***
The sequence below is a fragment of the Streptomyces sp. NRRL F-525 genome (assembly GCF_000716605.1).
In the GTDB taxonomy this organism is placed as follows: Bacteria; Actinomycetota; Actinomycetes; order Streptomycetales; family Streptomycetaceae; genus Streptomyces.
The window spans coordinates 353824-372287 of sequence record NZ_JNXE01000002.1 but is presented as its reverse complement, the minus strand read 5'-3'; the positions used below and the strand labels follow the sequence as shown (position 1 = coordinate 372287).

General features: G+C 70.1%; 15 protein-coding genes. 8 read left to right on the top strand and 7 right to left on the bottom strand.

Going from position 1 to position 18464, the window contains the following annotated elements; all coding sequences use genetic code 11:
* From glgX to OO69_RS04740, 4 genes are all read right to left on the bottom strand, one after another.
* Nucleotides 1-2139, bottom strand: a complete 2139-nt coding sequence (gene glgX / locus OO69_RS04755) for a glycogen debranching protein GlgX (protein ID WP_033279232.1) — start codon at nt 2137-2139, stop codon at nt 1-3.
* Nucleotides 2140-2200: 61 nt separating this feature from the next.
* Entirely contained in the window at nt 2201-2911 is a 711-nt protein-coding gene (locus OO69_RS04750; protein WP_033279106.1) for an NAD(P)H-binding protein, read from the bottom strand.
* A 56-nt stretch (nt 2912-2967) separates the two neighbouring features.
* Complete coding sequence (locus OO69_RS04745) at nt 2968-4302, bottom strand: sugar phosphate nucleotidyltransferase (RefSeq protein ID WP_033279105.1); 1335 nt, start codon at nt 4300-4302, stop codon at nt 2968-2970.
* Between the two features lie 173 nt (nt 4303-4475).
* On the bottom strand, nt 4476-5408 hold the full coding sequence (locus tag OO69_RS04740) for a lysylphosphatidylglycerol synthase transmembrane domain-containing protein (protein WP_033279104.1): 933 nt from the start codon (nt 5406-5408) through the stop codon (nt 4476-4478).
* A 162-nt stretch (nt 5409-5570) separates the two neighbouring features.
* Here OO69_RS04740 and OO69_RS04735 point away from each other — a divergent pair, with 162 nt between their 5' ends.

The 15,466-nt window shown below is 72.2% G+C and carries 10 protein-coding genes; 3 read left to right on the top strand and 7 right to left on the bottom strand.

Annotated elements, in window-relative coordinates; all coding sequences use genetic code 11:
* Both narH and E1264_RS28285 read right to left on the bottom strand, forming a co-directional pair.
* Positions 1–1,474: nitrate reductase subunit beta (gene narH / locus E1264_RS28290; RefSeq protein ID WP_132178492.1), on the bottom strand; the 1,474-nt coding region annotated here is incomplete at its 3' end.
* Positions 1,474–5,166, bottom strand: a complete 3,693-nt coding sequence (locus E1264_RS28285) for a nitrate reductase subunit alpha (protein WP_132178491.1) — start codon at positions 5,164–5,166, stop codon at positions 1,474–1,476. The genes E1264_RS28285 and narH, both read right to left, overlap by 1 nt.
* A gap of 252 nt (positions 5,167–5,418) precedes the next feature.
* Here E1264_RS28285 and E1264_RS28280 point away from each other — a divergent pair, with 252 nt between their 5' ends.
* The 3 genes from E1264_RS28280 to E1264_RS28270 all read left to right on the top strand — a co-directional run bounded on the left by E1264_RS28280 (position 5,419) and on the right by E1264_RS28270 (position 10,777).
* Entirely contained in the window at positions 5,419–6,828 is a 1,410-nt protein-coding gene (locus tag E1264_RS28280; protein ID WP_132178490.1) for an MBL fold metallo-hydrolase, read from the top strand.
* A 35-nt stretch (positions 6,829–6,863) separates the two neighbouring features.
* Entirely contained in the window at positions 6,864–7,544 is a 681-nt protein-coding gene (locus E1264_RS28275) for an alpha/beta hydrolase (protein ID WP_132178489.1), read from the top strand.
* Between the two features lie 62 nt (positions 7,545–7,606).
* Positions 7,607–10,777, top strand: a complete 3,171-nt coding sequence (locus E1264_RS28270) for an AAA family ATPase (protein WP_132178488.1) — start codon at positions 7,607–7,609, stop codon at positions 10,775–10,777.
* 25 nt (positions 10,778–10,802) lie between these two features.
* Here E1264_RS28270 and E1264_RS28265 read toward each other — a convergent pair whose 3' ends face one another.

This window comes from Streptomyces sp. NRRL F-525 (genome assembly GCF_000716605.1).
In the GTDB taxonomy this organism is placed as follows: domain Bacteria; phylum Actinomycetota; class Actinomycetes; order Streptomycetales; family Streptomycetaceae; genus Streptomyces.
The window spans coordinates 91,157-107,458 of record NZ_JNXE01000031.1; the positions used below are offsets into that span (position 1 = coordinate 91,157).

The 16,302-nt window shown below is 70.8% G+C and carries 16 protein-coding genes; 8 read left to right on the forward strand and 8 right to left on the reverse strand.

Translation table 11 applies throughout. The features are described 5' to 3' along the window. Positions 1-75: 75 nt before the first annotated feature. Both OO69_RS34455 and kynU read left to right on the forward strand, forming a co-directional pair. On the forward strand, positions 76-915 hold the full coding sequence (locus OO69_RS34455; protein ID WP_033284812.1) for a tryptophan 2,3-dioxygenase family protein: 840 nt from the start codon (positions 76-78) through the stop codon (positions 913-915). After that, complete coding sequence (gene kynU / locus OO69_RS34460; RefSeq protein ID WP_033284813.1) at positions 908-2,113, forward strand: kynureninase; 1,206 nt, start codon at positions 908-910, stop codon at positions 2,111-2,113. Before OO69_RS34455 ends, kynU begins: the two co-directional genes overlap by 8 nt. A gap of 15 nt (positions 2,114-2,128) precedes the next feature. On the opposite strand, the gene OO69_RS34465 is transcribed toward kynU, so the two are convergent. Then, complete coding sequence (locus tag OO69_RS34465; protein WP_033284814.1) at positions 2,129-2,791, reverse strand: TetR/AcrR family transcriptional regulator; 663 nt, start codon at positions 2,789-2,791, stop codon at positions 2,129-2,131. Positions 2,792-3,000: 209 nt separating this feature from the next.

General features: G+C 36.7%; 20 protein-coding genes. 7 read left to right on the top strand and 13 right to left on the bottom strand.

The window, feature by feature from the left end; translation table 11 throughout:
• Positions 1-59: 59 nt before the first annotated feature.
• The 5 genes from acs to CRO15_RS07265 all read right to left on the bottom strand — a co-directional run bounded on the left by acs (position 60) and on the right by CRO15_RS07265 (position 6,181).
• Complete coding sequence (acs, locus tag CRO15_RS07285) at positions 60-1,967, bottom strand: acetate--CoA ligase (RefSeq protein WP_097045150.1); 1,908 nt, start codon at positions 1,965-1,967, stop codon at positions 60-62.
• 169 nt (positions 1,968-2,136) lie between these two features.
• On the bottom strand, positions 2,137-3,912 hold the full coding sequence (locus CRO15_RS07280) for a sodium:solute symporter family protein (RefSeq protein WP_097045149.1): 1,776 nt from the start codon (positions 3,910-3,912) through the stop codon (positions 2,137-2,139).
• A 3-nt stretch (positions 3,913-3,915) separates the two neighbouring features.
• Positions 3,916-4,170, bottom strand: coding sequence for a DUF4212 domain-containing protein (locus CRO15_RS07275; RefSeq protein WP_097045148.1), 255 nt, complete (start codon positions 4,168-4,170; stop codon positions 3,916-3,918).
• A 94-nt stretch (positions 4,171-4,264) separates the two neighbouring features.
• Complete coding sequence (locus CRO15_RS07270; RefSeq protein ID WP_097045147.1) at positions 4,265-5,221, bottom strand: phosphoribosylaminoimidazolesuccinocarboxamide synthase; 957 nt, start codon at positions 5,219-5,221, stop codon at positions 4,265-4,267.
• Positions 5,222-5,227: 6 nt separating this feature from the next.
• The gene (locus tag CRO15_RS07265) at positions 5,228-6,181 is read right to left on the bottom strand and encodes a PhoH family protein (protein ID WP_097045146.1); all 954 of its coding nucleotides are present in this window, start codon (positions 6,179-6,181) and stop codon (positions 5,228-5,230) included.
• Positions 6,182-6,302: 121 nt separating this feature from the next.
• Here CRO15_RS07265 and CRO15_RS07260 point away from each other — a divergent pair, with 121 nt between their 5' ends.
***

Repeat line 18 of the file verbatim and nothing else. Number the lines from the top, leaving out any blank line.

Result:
* Both narH and E1264_RS28285 read right to left on the bottom strand, forming a co-directional pair.